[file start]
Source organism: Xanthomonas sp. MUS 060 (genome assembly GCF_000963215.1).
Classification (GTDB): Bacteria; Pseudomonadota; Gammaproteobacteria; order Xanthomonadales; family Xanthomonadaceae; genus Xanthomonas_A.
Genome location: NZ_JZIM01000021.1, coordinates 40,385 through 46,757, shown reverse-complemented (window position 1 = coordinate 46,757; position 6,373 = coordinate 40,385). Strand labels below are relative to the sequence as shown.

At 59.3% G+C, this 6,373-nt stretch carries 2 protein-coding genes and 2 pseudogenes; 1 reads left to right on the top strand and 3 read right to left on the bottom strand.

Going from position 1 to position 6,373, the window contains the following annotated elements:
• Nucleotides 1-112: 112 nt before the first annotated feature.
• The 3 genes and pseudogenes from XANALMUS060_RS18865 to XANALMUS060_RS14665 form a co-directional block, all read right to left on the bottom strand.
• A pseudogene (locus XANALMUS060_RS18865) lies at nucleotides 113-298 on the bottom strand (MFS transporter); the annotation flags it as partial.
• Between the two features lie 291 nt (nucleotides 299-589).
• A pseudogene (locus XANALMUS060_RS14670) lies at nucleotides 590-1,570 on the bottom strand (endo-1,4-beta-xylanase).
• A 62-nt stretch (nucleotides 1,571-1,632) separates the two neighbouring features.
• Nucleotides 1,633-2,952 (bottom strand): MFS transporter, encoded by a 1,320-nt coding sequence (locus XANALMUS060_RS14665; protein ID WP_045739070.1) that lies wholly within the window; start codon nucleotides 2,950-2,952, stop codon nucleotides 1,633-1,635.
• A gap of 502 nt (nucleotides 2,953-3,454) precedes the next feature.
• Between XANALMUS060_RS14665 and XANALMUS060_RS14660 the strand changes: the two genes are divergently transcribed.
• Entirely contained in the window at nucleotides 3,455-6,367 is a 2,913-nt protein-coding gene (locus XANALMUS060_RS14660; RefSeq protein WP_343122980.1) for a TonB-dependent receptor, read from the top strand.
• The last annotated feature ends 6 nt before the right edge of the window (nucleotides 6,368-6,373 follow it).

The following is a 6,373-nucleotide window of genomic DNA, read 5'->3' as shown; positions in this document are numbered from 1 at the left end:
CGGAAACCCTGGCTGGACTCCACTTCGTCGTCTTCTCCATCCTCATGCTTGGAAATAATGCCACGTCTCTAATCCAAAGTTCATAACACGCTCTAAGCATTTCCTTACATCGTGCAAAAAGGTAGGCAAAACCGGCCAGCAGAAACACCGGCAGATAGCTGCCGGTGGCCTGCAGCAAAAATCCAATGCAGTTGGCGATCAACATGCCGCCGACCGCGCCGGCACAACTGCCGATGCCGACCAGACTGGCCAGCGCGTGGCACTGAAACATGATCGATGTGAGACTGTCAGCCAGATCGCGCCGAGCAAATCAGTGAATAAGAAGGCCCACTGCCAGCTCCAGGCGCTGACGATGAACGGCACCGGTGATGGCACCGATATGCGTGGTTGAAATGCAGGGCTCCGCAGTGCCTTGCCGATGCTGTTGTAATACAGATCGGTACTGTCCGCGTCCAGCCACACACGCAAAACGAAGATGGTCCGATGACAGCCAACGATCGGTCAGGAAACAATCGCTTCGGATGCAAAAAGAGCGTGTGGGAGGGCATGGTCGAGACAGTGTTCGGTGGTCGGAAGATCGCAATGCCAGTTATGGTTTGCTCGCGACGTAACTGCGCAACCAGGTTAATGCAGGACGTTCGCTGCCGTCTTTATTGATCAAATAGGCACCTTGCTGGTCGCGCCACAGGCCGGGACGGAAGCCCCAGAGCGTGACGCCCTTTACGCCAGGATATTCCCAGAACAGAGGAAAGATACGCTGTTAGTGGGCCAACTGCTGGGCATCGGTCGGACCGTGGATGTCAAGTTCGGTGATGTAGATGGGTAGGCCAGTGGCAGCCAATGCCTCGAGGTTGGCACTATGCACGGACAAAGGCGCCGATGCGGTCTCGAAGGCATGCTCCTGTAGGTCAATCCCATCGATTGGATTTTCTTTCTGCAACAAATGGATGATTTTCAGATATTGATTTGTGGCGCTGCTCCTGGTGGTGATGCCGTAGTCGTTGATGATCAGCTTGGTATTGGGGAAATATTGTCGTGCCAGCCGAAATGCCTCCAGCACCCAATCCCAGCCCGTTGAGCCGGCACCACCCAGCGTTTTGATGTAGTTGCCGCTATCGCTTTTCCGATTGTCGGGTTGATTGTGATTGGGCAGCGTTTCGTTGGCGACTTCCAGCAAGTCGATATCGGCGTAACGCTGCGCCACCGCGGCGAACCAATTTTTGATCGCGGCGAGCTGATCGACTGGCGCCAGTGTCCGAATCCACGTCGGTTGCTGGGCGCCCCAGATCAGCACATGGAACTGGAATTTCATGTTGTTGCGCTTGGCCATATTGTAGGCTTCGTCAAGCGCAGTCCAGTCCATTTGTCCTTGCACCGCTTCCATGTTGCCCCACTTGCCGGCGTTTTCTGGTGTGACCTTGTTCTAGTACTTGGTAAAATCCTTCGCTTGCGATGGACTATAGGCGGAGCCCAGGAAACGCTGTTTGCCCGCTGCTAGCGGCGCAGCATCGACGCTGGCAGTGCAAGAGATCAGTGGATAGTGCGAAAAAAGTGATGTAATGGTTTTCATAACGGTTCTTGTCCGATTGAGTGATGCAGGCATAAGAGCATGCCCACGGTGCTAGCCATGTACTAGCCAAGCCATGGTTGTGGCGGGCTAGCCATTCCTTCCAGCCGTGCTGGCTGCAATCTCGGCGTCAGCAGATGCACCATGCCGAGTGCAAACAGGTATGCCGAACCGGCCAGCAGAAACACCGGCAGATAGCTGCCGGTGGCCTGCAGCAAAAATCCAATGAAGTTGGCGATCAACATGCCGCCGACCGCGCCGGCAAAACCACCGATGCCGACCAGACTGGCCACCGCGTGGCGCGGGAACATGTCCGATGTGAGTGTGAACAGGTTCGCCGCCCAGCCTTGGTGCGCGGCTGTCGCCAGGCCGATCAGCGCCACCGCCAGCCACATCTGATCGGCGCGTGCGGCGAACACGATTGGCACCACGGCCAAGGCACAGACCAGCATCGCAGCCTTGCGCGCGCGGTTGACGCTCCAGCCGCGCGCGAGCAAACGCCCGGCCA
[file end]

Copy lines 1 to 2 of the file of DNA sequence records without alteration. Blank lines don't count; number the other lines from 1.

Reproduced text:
Source organism: Xanthomonas sp. MUS 060 (genome assembly GCF_000963215.1).
Classification (GTDB): Bacteria; Pseudomonadota; Gammaproteobacteria; order Xanthomonadales; family Xanthomonadaceae; genus Xanthomonas_A.